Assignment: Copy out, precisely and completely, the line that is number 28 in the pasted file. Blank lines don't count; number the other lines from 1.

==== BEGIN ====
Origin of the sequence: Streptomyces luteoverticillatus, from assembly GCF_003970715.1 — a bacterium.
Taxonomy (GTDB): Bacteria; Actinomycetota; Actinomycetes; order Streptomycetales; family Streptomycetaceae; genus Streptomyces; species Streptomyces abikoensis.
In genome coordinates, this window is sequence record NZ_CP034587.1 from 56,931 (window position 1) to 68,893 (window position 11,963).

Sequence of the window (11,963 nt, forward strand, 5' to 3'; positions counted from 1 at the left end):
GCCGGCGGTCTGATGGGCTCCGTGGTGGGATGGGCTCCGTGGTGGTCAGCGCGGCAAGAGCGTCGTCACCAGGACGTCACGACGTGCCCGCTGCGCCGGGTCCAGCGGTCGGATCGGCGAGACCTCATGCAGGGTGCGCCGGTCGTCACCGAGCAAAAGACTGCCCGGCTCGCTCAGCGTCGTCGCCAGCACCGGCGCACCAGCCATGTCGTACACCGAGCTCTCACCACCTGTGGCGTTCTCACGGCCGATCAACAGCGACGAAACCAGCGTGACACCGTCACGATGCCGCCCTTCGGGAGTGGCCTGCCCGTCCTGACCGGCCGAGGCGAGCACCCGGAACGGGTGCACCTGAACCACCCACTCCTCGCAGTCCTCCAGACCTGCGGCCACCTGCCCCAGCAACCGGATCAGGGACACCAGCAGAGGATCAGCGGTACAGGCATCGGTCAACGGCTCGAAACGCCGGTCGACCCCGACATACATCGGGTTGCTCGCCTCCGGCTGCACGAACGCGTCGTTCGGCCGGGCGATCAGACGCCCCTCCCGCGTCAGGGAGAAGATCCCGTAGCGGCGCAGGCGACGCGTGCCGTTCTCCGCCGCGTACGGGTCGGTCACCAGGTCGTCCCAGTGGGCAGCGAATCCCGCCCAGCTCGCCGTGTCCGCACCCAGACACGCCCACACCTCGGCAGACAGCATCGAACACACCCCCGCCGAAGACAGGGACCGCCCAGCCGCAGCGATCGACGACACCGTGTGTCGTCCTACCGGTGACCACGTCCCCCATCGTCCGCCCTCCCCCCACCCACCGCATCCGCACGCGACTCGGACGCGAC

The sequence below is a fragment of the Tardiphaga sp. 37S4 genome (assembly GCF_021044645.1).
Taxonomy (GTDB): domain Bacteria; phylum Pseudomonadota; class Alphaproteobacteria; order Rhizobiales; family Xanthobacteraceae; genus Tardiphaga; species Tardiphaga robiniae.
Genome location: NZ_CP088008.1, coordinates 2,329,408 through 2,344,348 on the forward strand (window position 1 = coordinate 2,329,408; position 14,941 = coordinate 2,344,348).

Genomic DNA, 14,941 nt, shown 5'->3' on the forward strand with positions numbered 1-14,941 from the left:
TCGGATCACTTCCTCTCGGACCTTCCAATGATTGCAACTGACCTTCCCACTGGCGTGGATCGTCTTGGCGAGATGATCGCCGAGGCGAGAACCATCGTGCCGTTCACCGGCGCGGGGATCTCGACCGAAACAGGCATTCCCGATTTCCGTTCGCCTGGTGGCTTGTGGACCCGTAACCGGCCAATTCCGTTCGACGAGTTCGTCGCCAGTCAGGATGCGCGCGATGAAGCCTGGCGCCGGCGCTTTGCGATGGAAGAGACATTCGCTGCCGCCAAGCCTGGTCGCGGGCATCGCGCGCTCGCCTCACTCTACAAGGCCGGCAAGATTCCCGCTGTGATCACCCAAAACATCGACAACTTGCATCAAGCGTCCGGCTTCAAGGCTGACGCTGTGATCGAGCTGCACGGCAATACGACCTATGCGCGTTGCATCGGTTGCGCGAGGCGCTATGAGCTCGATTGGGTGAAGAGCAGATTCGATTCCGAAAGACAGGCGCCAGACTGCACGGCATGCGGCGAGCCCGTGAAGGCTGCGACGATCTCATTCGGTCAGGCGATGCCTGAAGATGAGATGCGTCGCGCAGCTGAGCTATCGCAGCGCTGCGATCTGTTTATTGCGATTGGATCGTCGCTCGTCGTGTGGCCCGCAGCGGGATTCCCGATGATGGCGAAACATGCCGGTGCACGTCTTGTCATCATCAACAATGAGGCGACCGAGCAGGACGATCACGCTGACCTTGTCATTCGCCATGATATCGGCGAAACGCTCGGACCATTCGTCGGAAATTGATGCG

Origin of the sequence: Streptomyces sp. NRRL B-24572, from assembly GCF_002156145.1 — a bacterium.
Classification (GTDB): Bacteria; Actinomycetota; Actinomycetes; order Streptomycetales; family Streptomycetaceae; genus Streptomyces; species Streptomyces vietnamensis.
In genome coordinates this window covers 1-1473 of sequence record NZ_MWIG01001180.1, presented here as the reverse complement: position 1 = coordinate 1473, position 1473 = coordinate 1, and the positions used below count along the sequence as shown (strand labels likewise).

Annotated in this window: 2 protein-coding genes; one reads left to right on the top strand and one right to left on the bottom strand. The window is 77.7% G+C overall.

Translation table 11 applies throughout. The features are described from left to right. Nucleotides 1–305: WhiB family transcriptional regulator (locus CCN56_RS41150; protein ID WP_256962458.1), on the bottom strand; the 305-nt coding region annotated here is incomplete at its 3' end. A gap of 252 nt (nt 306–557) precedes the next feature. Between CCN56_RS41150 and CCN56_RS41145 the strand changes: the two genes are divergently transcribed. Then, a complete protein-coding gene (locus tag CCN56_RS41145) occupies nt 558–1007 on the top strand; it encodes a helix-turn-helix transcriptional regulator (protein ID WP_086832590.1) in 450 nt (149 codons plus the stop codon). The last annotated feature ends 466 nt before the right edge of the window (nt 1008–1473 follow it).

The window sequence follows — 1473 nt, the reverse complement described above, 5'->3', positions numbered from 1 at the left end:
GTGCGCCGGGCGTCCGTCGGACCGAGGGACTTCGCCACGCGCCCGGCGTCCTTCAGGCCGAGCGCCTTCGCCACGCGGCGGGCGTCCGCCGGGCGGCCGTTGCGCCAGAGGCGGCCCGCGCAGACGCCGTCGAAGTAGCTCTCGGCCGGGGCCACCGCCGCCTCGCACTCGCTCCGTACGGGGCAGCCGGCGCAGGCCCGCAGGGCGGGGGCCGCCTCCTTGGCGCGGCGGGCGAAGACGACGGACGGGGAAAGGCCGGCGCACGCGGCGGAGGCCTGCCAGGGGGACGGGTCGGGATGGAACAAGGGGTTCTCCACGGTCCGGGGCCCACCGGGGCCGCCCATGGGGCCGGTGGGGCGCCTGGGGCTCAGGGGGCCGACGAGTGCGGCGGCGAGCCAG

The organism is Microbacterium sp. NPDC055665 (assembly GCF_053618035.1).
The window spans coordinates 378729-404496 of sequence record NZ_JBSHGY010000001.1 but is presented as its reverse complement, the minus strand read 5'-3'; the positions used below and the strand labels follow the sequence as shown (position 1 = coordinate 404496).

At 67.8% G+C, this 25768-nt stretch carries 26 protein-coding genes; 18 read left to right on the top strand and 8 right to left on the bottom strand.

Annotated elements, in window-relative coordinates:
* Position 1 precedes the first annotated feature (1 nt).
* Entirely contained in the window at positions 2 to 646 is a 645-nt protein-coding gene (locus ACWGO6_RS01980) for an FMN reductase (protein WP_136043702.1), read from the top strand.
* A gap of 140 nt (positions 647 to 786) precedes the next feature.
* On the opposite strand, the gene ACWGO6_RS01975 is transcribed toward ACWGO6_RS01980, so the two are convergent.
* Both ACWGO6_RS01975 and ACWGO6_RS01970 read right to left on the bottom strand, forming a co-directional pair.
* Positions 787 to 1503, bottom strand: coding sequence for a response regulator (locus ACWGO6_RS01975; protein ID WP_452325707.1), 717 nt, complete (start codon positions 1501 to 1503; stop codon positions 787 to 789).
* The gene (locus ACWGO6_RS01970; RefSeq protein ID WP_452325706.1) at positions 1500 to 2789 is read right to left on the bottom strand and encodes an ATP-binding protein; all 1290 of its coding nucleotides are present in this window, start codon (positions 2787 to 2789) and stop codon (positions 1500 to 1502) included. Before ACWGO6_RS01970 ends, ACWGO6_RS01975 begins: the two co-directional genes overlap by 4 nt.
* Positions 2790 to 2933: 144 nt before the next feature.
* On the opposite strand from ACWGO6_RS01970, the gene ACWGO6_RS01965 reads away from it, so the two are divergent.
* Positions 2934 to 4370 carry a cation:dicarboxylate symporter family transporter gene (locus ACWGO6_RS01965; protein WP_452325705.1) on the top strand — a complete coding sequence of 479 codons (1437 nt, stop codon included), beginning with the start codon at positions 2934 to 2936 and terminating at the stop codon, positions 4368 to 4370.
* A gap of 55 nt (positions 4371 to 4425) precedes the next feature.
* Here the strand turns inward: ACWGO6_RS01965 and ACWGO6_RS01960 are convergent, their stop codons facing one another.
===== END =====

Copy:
* The gene (locus ACWGO6_RS01970; RefSeq protein ID WP_452325706.1) at positions 1500 to 2789 is read right to left on the bottom strand and encodes an ATP-binding protein; all 1290 of its coding nucleotides are present in this window, start codon (positions 2787 to 2789) and stop codon (positions 1500 to 1502) included. Before ACWGO6_RS01970 ends, ACWGO6_RS01975 begins: the two co-directional genes overlap by 4 nt.